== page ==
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Sea Zero: the world’s most energy-efficient ship

Hurtigruten Norway is cruising towards 100 per cent emission-free sailings via the development of Sea Zero, soon to be the world’s most energy-efficient ship.

Freshly fallen snow drapes the mountains surrounding Kirkenes, a small fjord town in Norway’s frozen Arctic and the last stop on Hurtigruten’s Coastal Express service. With harbour seals watching on from the shore, a sleek black and red ship heaves to and hoists its magnificent sails to prepare for its return voyage. Only, the year is 2030. And those 50-metre sails aren’t made from cotton or linen. They’re constructed of steel and covered in solar panels that will allow Sea Zero, the world’s most energy-efficient ship, to sail with the help of wind and solar power. This is Hurtigruten Norway’s vision for the near future and working together with a consortium of 12 maritime partners and the research institute SINTEF, they’re well on their way to making it a reality.

View of Svolvar, Norway
© Hurtigruten Norway /Ørjan Bertelsen

Hurtigruten Norway’s vision for the future: Sea Zero

Hurtigruten Norway’s CEO, Hedda Felin, says Sea Zero will usher in a new era of 100 per cent emission-free cruising that will make use of the best engineering, artificial intelligence, and technology available. But first, they need to build her. “When we initially announced the Sea Zero project, we were faced with the challenge of not knowing which technologies would be available to us in 2030,” says Hedda. “Our task is to pave the way for new innovations and enhance existing ones.” On the eve of its 130th anniversary, the company entered into a two-year research and development phase exploring a range of inventions designed to minimise energy consumption and enhance aerodynamics. This included hidden retractable thrusters, large 60MWh battery banks, and underwater air blowers that will allow the ship to “surf” on a bed of bubbles. Solar panels will be supercharged by Norway’s famous Midnight Sun, when the sun remains above the horizon for 24 hours.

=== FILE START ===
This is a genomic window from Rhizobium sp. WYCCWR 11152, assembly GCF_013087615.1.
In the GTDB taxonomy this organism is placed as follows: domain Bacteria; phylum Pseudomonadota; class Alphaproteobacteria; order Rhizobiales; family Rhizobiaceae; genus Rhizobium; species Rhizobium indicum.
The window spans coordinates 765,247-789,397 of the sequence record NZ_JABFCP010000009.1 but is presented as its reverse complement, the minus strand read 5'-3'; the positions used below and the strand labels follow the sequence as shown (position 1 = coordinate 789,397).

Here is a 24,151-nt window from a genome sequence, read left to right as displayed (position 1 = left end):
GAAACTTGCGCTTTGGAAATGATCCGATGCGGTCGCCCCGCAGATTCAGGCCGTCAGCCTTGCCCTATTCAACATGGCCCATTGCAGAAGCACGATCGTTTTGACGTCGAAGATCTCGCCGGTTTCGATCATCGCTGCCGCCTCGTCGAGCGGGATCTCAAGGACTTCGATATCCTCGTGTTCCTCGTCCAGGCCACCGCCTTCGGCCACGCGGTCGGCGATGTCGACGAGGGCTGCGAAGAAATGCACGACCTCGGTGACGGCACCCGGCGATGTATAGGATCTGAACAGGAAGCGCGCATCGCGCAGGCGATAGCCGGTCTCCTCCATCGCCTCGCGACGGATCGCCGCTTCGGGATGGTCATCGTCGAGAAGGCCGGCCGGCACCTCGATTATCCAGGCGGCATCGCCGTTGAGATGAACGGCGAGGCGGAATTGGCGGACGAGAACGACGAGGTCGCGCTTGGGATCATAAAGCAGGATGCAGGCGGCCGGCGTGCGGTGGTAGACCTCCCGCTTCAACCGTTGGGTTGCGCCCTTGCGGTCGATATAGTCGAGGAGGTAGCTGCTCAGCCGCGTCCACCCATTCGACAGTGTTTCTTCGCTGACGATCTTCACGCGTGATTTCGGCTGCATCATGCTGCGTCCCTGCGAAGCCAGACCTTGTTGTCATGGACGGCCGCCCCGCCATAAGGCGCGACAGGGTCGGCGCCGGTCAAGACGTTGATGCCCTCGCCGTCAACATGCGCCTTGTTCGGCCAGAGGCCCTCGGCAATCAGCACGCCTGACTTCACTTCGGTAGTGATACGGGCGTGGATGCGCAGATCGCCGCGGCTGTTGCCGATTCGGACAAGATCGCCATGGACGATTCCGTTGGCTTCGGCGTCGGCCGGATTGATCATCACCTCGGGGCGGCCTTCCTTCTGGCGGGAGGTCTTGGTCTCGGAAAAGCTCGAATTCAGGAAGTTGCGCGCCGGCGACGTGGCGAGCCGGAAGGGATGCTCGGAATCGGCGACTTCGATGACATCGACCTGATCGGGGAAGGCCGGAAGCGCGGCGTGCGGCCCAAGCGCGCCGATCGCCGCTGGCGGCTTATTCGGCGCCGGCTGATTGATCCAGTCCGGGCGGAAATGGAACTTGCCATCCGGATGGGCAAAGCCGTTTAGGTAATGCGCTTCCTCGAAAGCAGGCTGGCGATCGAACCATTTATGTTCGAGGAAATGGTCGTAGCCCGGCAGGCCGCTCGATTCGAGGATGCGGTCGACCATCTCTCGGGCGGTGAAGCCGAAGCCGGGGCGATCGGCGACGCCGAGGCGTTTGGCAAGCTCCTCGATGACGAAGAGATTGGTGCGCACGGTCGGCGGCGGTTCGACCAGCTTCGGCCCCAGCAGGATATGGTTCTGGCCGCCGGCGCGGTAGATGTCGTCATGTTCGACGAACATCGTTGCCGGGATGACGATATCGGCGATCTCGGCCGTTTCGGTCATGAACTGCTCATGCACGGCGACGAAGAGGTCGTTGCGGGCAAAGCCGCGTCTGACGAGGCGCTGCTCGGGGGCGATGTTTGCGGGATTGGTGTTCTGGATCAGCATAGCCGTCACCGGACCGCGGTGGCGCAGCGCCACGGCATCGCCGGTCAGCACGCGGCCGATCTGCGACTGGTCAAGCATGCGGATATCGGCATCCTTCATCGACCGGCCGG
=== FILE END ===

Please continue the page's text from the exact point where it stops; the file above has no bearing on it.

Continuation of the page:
Kayaking in alesund, Norway
© Hurtigruten Norway

Technology and design of Sea Zero

There’s also innovation away from the hull. The bridge will be equipped with dozens of exterior sensors and cameras that will allow the ship to manoeuvre the Norwegian coastline using AI. This means the bridge can be slimmed down to just the size of an airplane cockpit, narrowing the bow and making it more aerodynamic. Because guests can consume as much as 50 per cent of a ship’s energy usage, when Sea Zero eventually sets sail, her guests will be able to play a role in minimising energy consumption. An interactive mobile app will allow them to control cabin ventilation and measure their water and energy consumption.

As work progresses on Sea Zero behind the scenes, Hurtigruten Norway has already delivered one of the largest maritime upgrades in Europe to bring its fleet up to speed with modern technology. By the end of 2023, three of its seven ships will be upgraded to hybrid battery-powered ships, with the entire fleet fitted with technology that will cut emissions by up to 80 per cent. A similar evolution has already taken place at sister company Hurtigruten Expeditions, which launched the world’s first hybrid expedition ship in 2019, with two more since then. With a fleet of sustainable, emissions-free ships on the horizon, the future of cruising is looking bright.